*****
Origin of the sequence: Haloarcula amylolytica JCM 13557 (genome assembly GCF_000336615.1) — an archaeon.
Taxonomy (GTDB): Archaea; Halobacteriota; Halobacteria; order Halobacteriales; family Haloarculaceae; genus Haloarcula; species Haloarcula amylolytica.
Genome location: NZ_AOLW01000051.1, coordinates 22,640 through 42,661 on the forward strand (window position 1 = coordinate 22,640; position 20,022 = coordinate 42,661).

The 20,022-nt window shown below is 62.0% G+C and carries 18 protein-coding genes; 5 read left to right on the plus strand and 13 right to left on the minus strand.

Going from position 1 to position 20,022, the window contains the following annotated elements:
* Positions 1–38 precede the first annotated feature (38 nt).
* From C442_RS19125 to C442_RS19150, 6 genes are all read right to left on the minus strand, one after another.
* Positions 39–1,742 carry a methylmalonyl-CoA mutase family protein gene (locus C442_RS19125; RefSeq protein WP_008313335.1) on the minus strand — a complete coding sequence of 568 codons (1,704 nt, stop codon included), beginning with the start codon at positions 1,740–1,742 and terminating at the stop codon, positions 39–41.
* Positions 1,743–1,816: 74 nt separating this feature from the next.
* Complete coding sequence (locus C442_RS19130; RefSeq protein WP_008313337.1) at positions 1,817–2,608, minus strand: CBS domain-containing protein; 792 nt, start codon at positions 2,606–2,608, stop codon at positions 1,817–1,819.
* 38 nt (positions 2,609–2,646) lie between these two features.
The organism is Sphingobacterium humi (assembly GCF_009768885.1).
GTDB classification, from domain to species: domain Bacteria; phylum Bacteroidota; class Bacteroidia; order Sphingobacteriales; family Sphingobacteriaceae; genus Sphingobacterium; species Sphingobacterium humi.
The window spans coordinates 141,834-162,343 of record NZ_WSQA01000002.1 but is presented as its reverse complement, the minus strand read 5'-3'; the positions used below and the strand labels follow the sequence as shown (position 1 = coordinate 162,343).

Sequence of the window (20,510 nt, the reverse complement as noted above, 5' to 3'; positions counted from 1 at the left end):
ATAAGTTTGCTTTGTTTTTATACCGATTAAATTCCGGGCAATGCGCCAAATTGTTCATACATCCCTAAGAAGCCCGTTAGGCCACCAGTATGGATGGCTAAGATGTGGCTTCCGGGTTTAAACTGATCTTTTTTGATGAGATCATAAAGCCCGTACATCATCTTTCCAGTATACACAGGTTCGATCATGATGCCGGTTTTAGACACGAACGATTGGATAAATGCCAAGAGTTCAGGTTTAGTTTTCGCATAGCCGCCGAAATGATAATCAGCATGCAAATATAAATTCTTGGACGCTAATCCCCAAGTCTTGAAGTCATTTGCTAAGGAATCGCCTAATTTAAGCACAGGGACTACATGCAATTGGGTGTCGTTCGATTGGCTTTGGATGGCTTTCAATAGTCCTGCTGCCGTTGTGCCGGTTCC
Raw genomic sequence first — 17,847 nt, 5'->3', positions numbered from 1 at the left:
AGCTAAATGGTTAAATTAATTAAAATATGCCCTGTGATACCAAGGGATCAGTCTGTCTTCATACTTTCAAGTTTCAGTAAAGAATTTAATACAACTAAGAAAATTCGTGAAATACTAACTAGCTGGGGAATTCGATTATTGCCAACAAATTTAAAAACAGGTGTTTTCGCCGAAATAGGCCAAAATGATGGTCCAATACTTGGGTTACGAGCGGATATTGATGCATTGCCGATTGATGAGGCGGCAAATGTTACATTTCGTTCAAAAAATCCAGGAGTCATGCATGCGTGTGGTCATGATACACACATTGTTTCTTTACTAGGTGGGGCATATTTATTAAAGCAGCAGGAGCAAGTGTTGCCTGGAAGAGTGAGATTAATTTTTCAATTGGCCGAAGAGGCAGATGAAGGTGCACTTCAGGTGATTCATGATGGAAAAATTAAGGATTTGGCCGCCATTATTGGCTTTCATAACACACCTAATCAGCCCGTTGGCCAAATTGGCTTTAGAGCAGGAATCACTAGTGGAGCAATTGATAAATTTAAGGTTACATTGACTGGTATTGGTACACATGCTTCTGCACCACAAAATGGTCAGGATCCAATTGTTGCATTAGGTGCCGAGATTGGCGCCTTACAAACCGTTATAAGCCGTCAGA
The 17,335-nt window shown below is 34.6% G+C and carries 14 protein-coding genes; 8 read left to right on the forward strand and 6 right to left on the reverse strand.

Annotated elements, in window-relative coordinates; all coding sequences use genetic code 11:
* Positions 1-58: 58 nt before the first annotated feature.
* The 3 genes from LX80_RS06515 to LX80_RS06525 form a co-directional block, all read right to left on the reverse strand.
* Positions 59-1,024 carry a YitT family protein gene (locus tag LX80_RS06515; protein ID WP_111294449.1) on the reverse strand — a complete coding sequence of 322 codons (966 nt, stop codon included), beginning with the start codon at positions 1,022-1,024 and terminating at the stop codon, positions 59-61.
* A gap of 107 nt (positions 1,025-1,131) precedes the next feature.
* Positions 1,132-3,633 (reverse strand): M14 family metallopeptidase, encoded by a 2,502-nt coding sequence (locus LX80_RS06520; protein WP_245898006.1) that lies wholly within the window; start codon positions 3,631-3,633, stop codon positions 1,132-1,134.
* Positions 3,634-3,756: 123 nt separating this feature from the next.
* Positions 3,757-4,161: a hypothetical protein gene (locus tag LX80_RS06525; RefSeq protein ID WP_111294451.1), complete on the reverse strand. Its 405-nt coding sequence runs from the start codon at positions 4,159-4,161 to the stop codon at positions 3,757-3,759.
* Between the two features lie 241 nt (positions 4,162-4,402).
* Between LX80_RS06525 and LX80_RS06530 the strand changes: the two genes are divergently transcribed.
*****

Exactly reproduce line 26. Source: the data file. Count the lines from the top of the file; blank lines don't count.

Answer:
* Positions 3,634-3,756: 123 nt separating this feature from the next.